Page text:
It was a big surprise, when the Fields Medal awards were declared. A woman was among the winners. The surprise was not that a woman had won the award but the fact that, she was the first women to have won the awards from its inception. After almost 80 years, a woman has won the math’s world’s “Nobel prize” for the first time. Maryam Mirzakhani of Stanford University, California, received the Fields medal at the International Congress of Mathematicians in Seoul, South Korea.
Established in 1936, the medal is presented by the International Mathematical Union in recognition of truly outstanding work undertaken before the age of forty. Up to four medalists are chosen once every four years – a total of 56 medals have been handed out so far. Winning the Fields Medal is something akin to winning a string of Olympic golds, or being Wimbledon champion several years in a row. It takes that level of brilliance, that level of total dedication and determination. You need, of course, to be born gifted; you need to have your talent recognized and nurtured. Then you need to get yourself a top-class education and to train with people at the very top of their field; and finally, you need to apply your brilliance and knowledge with courage and immense perseverance.
Maryam Mirzakhani, who is Iranian, studies the geometry of moduli space, a complex geometric and algebraic entity that might be described as a universe in which every point is itself a universe. Mirzakhani described the number of ways a beam of light can travel a closed loop in a two-dimensional universe. To answer the question, it turns out, you cannot just stay in your “home” universe – you have to understand how to navigate the entire multiverse. Mirzakhani has shown mathematicians new ways to navigate these spaces. The award committee cited her work in understanding the symmetry of curved surfaces. Her research topics include Teichmüller theory, hyperbolic geometry, ergodic theory, and symplectic geometry.
Mirzakhani was born in 1977 in Tehran, Iran. She went to high school in Tehran at Farzanegan, National Organization for Development of Exceptional Talents (NODET). She competed and was recognized internationally for her math skills, receiving gold medals at both the 1994 International Mathematical Olympiad (Hong Kong) and the 1995 International Mathematical Olympiad (Toronto), where she was the first Iranian student to finish with a perfect score. She obtained her BSc in mathematics (1999) from Sharif University of Technology in Tehran. She went to the United States for graduate work, earning a PhD from Harvard University (2004), where she worked under the supervision of the Fields Medalist Curtis McMullen. She was also a 2004 research fellow of the Clay Mathematics Institute and a professor at Princeton University.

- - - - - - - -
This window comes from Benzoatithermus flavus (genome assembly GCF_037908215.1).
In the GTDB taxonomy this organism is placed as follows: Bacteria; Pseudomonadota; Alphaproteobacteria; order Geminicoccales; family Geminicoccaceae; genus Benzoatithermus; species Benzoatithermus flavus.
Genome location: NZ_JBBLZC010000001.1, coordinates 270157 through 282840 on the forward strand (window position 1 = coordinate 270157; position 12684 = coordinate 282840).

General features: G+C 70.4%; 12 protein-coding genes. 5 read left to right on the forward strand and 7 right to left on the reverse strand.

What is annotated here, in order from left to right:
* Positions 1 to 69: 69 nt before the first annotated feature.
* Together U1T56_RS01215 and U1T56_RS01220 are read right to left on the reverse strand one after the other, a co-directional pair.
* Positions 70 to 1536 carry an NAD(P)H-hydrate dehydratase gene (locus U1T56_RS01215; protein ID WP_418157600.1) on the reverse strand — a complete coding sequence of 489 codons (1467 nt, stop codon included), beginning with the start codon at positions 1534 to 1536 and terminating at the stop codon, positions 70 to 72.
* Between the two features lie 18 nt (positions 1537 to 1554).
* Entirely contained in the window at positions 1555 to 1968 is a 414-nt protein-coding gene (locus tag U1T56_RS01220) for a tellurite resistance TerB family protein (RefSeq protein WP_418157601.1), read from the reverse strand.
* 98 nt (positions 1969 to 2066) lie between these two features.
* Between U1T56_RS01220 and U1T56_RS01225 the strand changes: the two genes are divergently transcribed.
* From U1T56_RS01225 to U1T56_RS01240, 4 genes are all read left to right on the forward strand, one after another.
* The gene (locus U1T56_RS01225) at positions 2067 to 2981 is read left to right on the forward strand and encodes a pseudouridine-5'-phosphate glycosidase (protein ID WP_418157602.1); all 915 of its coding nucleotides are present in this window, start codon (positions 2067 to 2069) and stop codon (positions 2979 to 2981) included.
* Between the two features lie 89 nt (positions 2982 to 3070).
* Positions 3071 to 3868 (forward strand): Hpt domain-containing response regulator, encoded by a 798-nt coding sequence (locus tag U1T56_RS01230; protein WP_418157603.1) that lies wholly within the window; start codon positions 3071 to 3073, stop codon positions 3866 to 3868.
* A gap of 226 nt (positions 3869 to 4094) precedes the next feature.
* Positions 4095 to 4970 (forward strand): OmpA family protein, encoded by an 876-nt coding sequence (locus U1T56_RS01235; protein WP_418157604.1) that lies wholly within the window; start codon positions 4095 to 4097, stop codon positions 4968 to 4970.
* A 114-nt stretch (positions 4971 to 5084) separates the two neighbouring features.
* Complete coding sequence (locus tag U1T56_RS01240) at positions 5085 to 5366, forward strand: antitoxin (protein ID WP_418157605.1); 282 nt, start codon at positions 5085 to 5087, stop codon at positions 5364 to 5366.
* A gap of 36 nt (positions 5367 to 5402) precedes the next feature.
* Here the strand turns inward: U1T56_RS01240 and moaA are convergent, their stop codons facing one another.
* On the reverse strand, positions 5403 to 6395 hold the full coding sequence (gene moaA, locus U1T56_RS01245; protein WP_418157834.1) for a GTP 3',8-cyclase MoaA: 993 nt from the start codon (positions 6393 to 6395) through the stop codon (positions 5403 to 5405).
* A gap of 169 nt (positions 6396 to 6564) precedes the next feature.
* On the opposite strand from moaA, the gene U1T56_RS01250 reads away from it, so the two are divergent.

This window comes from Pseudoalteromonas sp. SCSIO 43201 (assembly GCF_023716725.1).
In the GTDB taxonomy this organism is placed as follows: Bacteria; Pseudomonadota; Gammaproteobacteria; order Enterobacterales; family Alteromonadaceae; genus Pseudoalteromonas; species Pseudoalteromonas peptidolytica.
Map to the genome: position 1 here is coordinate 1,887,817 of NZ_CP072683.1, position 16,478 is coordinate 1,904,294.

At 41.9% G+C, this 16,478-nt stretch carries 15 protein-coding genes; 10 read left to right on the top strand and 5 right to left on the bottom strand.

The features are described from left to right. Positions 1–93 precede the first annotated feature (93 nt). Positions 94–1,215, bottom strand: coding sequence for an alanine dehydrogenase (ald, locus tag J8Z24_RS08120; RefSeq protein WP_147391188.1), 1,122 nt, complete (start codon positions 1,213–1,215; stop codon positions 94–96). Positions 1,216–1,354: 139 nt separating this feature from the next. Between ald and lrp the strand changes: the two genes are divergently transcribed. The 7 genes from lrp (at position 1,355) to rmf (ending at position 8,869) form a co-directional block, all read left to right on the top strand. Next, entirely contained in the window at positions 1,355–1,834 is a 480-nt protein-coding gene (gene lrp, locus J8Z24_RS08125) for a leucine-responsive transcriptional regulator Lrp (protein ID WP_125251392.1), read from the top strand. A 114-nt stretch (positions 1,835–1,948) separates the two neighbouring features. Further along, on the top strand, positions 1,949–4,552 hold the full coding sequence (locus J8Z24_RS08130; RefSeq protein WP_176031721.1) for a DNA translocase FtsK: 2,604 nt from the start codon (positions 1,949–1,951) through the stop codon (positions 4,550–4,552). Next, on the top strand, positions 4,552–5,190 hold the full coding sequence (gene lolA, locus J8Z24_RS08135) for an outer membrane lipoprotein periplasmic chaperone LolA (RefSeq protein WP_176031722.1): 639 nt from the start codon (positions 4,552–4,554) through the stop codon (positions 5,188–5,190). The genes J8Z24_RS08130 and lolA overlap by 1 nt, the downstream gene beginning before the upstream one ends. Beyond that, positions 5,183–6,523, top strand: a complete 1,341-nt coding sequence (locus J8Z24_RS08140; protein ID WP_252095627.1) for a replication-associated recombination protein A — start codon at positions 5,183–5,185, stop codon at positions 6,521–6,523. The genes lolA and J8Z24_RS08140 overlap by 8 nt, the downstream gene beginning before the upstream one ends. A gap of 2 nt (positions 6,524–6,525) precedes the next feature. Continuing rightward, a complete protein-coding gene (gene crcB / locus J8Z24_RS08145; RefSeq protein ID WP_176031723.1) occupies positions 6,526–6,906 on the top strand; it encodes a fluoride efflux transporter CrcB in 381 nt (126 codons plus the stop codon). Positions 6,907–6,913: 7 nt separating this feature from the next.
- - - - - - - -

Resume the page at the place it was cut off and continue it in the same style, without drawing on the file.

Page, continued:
As a child growing up in Tehran, Mirzakhani had no intention of becoming a mathematician. Her chief goal was simply to read every book she could find. She also watched television biographies of famous women such as Marie Curie and Helen Keller, and later read “Lust for Life,” a novel about Vincent van Gogh. These stories instilled in her an undefined ambition to do something great with her life; become a writer, perhaps. She became both the first woman and the first Iranian honored with the Fields Medal, the most prestigious award in mathematics. Born with an exceptional gift for mathematics, her talents have been nurtured and allowed to flourish, her teachers have recognized and fostered her genius, and her male colleagues have not questioned her ability in a subject where raw brain power is what brings the most respect. The tectonic plates have shifted, and female mathematicians have finally come of age.
Marayam Mirzakhani is a diva, a role model for women of the Muslim world. A world where religious fundamentalism is destroying the real essence of Islam. She further reinstate the contribution of Muslim scholars to the world, after the glorious days of scientific Islam.